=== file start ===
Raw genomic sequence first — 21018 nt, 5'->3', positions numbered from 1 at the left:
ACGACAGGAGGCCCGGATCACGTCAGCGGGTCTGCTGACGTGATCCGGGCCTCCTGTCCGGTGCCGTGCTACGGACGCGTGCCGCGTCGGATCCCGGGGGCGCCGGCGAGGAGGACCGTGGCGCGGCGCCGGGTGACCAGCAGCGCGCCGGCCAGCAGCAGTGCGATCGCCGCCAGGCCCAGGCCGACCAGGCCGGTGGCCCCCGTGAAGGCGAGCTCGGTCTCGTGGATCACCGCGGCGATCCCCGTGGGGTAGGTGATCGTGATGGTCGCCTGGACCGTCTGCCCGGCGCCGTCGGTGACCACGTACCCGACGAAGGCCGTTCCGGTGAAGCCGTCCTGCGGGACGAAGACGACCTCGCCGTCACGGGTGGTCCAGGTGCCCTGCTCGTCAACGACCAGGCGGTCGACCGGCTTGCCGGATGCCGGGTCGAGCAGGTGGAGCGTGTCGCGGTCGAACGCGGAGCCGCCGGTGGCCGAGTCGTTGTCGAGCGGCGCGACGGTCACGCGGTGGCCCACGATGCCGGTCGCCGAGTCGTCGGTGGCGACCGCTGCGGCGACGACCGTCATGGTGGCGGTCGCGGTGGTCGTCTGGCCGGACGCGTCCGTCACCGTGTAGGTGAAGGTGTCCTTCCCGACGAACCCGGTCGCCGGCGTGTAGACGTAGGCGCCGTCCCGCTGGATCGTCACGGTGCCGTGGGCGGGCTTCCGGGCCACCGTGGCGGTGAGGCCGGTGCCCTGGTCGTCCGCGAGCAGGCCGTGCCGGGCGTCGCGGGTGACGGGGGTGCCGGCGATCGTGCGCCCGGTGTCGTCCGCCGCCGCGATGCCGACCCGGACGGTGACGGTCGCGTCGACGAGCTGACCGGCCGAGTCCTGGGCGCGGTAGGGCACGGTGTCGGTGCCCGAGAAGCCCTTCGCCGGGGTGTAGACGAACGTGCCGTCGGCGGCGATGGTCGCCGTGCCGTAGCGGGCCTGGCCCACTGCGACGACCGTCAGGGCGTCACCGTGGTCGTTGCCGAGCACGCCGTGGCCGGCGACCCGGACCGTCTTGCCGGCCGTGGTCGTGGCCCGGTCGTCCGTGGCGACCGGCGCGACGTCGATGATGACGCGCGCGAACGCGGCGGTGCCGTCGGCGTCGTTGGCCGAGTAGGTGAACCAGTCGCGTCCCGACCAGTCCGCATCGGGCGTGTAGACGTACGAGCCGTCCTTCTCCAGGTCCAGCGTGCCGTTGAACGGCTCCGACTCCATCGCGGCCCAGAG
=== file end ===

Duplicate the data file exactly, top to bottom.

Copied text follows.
Raw genomic sequence first — 21018 nt, 5'->3', positions numbered from 1 at the left:
ACGACAGGAGGCCCGGATCACGTCAGCGGGTCTGCTGACGTGATCCGGGCCTCCTGTCCGGTGCCGTGCTACGGACGCGTGCCGCGTCGGATCCCGGGGGCGCCGGCGAGGAGGACCGTGGCGCGGCGCCGGGTGACCAGCAGCGCGCCGGCCAGCAGCAGTGCGATCGCCGCCAGGCCCAGGCCGACCAGGCCGGTGGCCCCCGTGAAGGCGAGCTCGGTCTCGTGGATCACCGCGGCGATCCCCGTGGGGTAGGTGATCGTGATGGTCGCCTGGACCGTCTGCCCGGCGCCGTCGGTGACCACGTACCCGACGAAGGCCGTTCCGGTGAAGCCGTCCTGCGGGACGAAGACGACCTCGCCGTCACGGGTGGTCCAGGTGCCCTGCTCGTCAACGACCAGGCGGTCGACCGGCTTGCCGGATGCCGGGTCGAGCAGGTGGAGCGTGTCGCGGTCGAACGCGGAGCCGCCGGTGGCCGAGTCGTTGTCGAGCGGCGCGACGGTCACGCGGTGGCCCACGATGCCGGTCGCCGAGTCGTCGGTGGCGACCGCTGCGGCGACGACCGTCATGGTGGCGGTCGCGGTGGTCGTCTGGCCGGACGCGTCCGTCACCGTGTAGGTGAAGGTGTCCTTCCCGACGAACCCGGTCGCCGGCGTGTAGACGTAGGCGCCGTCCCGCTGGATCGTCACGGTGCCGTGGGCGGGCTTCCGGGCCACCGTGGCGGTGAGGCCGGTGCCCTGGTCGTCCGCGAGCAGGCCGTGCCGGGCGTCGCGGGTGACGGGGGTGCCGGCGATCGTGCGCCCGGTGTCGTCCGCCGCCGCGATGCCGACCCGGACGGTGACGGTCGCGTCGACGAGCTGACCGGCCGAGTCCTGGGCGCGGTAGGGCACGGTGTCGGTGCCCGAGAAGCCCTTCGCCGGGGTGTAGACGAACGTGCCGTCGGCGGCGATGGTCGCCGTGCCGTAGCGGGCCTGGCCCACTGCGACGACCGTCAGGGCGTCACCGTGGTCGTTGCCGAGCACGCCGTGGCCGGCGACCCGGACCGTCTTGCCGGCCGTGGTCGTGGCCCGGTCGTCCGTGGCGACCGGCGCGACGTCGATGATGACGCGCGCGAACGCGGCGGTGCCGTCGGCGTCGTTGGCCGAGTAGGTGAACCAGTCGCGTCCCGACCAGTCCGCATCGGGCGTGTAGACGTACGAGCCGTCCTTCTCCAGGTCCAGCGTGCCGTTGAACGGCTCCGACTCCATCGCGGCCCAGAG